In football host city, Russian doctors battle COVID-19 surge
Doctors battling record numbers of COVID-19 deaths in St. Petersburg are watching with unease as soccer fans gather for the next Euro 2020 match to be played at one of its stadiums.
ST PETERSBURG, Russia: Doctors battling record numbers of COVID-19 deaths in St Petersburg are watching with unease as soccer fans gather for the next Euro 2020 match to be played at one of its stadiums.
Russia's second city, which reported more than 100 deaths per day this week, hosts the quarter-final between Spain and Switzerland on Friday. It is the city's seventh Euro 2020 match.
Some pandemic restrictions have been imposed, including a 50per cent limit on stadium capacity and a requirement that fans wear masks. Restaurants must stay closed between 2 a.m. and 6 p.m. and there are caps on the number of people that can attend public events.
Coronavirus cases are still rising fast though, part of a wave across the country that authorities blame on the highly contagious Delta variant and low uptake of vaccines.
In the COVID-19 red zone of one city hospital, medical workers said they were aware of the risks.
"As a doctor I am of course against the holding of any mass events," Alexei Dmitriev said, standing in full protective gear in the Mariinskaya hospital.
"Of course we expect a surge in patients after such mass events are held," he said.
The World Health Organization said on Thursday the mixing of crowds in Euro 2020 host cities, travel and easing of social restrictions had driven up the number of new cases in Europe by 10per cent.
UEFA said it was fully aligned with local health authorities' guidelines at every venue and it strictly follows such measures.
In the hospital ward, patients lay on breathing support while doctors monitored their lung functions and prepared oxygen tanks.
Patients' symptoms were different during this surge, compared to earlier coronavirus waves, Dmitriev said. People are suffering severe respiratory symptoms despite minor lung damage, and the age range is younger.
Another medical worker recalled the shock of completing a day's work in the red zone and heading out into the city, where there were barely any restrictions at all.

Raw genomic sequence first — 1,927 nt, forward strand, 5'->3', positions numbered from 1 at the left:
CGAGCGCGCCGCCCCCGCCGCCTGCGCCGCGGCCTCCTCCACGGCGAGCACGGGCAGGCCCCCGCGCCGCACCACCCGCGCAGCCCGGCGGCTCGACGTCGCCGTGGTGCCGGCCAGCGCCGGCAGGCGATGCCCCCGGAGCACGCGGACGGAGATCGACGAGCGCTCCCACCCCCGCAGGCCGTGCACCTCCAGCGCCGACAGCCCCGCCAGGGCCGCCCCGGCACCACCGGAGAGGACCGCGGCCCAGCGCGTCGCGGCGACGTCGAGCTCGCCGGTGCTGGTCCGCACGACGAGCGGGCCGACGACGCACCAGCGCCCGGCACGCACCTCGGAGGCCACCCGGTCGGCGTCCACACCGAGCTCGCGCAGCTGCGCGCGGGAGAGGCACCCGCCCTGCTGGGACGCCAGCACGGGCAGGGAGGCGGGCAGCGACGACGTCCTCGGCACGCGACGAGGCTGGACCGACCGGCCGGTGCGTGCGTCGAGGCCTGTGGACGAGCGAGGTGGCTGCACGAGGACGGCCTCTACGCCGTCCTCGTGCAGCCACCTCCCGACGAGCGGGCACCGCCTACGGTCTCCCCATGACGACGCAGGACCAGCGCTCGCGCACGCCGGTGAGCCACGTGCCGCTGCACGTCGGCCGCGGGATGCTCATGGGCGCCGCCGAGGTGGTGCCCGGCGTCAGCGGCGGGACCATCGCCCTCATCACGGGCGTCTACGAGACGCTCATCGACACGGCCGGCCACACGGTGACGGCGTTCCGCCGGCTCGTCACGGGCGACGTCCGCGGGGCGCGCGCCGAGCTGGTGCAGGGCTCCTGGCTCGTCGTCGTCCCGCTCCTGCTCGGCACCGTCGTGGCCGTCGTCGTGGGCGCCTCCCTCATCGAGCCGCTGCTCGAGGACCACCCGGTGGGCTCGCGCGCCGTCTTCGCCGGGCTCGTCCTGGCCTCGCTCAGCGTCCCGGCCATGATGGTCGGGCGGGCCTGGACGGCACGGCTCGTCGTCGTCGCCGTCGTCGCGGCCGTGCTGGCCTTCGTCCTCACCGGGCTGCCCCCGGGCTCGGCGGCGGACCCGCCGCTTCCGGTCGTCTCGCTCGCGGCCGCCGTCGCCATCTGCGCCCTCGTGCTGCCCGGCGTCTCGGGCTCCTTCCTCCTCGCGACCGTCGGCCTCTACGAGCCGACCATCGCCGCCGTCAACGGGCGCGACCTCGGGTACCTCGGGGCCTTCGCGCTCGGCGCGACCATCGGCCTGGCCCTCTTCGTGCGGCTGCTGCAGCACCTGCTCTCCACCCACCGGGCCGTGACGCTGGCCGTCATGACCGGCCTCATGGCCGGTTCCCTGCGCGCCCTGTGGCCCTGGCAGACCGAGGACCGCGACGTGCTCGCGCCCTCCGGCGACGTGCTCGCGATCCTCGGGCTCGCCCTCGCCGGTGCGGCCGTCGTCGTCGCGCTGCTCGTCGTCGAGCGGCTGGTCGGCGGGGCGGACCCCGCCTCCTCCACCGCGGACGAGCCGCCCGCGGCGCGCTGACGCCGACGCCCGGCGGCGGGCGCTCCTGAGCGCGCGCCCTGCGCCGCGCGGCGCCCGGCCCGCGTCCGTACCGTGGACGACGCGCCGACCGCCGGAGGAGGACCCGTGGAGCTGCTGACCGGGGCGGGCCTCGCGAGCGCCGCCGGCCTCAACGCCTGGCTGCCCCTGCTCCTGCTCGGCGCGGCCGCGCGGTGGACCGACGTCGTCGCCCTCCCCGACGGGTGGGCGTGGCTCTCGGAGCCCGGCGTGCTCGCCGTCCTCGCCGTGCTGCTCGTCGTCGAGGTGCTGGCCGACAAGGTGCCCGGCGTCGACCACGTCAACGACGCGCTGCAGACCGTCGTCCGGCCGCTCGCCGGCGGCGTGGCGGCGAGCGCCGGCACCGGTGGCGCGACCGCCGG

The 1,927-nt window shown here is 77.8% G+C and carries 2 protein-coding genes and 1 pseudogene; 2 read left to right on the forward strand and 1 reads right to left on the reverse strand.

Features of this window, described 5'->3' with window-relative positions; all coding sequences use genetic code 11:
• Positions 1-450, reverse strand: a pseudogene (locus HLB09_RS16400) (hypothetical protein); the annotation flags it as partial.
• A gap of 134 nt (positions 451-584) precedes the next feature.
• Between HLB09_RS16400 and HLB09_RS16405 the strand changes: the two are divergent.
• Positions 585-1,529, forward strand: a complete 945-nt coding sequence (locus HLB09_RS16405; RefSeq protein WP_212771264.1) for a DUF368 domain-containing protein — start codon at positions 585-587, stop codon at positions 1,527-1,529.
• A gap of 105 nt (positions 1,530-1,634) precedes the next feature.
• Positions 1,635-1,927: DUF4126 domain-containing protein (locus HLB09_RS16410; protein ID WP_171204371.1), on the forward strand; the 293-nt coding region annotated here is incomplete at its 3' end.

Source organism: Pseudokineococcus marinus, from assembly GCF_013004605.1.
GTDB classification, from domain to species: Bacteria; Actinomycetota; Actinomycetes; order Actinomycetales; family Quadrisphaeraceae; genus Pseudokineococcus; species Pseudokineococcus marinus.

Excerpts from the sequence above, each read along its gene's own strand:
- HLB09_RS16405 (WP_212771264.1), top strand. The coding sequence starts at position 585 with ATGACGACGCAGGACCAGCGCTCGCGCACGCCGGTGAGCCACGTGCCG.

"People were going around, hugging each other," head nurse Alla Vitalyevna said. "For me it was like living two lives in St. Petersburg."
"Probably there was a way to prevent what is happening now."
Swiss Health Minister Alain Berset warned soccer fans that it would be foolhardy to travel to Russia without first having been vaccinated with a COVID-19 shot. More than 1,000 Swiss fans are expected to travel to St. Petersburg for Friday's game.
Swiss Defence Minister Viola Amherd said on Wednesday she was going to the match but had been twice vaccinated and would take all the necessary precautions.
Part of the problem affecting the situation in St. Petersburg is Russia's low vaccination rate.
The country has inoculated just 16per cent of its population since January, in part due to widespread distrust.
Sitting in the Mariinskaya hospital, patient Alexander Dyachenko said he was sceptical of new vaccines and had decided that, as a young and healthy man, he would rather risk COVID-19, expecting symptoms to be light.
"This did not come to pass. I fell sick, and I fell sick pretty badly," Dyachenko said, sitting on a hospital bed, receiving injections from a doctor, and coughing occasionally.
"If I knew that my symptoms would be what they were, most likely I would have considered getting a vaccine," he said.
Finnish football fans returning from Russia after Euro 2020 matches have caused a spike in their country's daily coronavirus cases, Finnish health authorities said last week.